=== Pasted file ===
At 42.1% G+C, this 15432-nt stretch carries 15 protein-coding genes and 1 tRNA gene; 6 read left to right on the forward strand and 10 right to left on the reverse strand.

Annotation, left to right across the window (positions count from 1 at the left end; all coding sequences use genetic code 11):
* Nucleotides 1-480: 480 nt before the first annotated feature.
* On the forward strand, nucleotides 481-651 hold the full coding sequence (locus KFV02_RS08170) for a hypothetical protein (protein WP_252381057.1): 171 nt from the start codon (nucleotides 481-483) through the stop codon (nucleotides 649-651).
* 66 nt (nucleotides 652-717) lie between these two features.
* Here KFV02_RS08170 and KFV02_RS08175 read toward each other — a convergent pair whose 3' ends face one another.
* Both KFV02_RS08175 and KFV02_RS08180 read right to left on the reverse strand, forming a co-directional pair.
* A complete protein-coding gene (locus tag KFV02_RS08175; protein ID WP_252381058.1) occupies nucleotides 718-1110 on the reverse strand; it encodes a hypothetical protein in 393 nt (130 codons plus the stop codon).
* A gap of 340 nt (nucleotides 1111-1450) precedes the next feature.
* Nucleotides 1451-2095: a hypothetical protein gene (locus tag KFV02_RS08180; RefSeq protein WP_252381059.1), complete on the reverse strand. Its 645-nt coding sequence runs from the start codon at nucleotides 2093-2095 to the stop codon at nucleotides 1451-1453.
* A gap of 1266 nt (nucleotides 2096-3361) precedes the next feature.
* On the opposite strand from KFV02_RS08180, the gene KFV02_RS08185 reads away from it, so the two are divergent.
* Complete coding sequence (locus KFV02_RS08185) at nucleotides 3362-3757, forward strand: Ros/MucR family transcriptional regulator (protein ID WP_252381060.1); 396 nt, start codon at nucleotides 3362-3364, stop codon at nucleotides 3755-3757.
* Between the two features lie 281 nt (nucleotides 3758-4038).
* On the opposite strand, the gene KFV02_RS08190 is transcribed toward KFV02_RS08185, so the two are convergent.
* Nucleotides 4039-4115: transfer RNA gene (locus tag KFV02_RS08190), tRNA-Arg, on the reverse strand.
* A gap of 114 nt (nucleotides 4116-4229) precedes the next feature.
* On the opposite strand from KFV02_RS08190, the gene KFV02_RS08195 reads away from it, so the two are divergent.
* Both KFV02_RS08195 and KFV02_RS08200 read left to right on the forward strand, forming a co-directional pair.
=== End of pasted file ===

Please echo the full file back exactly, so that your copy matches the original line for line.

At 42.1% G+C, this 15432-nt stretch carries 15 protein-coding genes and 1 tRNA gene; 6 read left to right on the forward strand and 10 right to left on the reverse strand.

Annotation, left to right across the window (positions count from 1 at the left end; all coding sequences use genetic code 11):
* Nucleotides 1-480: 480 nt before the first annotated feature.
* On the forward strand, nucleotides 481-651 hold the full coding sequence (locus KFV02_RS08170) for a hypothetical protein (protein WP_252381057.1): 171 nt from the start codon (nucleotides 481-483) through the stop codon (nucleotides 649-651).
* 66 nt (nucleotides 652-717) lie between these two features.
* Here KFV02_RS08170 and KFV02_RS08175 read toward each other — a convergent pair whose 3' ends face one another.
* Both KFV02_RS08175 and KFV02_RS08180 read right to left on the reverse strand, forming a co-directional pair.
* A complete protein-coding gene (locus tag KFV02_RS08175; protein ID WP_252381058.1) occupies nucleotides 718-1110 on the reverse strand; it encodes a hypothetical protein in 393 nt (130 codons plus the stop codon).
* A gap of 340 nt (nucleotides 1111-1450) precedes the next feature.
* Nucleotides 1451-2095: a hypothetical protein gene (locus tag KFV02_RS08180; RefSeq protein WP_252381059.1), complete on the reverse strand. Its 645-nt coding sequence runs from the start codon at nucleotides 2093-2095 to the stop codon at nucleotides 1451-1453.
* A gap of 1266 nt (nucleotides 2096-3361) precedes the next feature.
* On the opposite strand from KFV02_RS08180, the gene KFV02_RS08185 reads away from it, so the two are divergent.
* Complete coding sequence (locus KFV02_RS08185) at nucleotides 3362-3757, forward strand: Ros/MucR family transcriptional regulator (protein ID WP_252381060.1); 396 nt, start codon at nucleotides 3362-3364, stop codon at nucleotides 3755-3757.
* Between the two features lie 281 nt (nucleotides 3758-4038).
* On the opposite strand, the gene KFV02_RS08190 is transcribed toward KFV02_RS08185, so the two are convergent.
* Nucleotides 4039-4115: transfer RNA gene (locus tag KFV02_RS08190), tRNA-Arg, on the reverse strand.
* A gap of 114 nt (nucleotides 4116-4229) precedes the next feature.
* On the opposite strand from KFV02_RS08190, the gene KFV02_RS08195 reads away from it, so the two are divergent.
* Both KFV02_RS08195 and KFV02_RS08200 read left to right on the forward strand, forming a co-directional pair.